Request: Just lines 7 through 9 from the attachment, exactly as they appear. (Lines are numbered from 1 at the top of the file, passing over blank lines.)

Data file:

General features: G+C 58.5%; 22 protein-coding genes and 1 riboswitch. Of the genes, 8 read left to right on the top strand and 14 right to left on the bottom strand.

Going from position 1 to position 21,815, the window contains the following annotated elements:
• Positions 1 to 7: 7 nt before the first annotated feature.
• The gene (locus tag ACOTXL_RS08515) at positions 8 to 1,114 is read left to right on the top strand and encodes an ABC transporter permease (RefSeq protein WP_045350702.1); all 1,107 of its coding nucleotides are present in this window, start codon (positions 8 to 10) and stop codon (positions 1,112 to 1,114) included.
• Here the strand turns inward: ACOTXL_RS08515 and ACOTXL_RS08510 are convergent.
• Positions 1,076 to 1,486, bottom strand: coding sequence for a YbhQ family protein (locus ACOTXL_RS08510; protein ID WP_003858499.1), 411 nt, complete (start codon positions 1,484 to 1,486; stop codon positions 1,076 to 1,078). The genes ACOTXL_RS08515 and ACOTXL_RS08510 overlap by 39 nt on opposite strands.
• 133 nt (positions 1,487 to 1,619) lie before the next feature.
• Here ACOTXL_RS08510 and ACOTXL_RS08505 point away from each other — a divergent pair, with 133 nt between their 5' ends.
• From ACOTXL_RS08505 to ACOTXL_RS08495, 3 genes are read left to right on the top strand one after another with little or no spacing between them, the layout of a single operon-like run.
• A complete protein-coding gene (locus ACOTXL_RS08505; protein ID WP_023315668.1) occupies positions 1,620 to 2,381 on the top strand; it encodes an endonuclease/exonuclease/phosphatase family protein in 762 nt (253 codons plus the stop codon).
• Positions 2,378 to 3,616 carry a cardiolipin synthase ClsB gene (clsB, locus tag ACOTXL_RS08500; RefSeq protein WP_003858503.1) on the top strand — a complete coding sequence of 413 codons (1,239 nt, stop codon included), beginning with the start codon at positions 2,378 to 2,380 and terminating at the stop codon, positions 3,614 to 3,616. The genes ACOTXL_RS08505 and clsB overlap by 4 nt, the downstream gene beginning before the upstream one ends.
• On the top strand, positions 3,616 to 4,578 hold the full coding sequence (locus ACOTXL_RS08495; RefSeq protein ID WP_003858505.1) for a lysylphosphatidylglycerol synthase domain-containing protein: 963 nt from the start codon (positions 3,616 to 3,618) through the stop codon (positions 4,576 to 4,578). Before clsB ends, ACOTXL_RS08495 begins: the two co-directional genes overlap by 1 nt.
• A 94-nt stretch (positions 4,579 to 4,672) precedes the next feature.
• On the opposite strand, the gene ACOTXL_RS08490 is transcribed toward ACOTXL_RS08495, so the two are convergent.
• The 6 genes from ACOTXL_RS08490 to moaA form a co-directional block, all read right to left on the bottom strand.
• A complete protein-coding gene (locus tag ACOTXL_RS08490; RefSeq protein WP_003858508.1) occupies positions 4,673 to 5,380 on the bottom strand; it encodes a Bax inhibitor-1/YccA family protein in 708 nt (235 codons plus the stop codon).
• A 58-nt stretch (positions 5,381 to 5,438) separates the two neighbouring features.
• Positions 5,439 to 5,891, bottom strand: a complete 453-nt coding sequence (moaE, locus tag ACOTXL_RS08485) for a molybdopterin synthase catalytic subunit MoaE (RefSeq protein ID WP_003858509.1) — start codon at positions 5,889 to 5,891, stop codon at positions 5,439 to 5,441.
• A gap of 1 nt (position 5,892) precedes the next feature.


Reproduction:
• 133 nt (positions 1,487 to 1,619) lie before the next feature.
• Here ACOTXL_RS08510 and ACOTXL_RS08505 point away from each other — a divergent pair, with 133 nt between their 5' ends.
• From ACOTXL_RS08505 to ACOTXL_RS08495, 3 genes are read left to right on the top strand one after another with little or no spacing between them, the layout of a single operon-like run.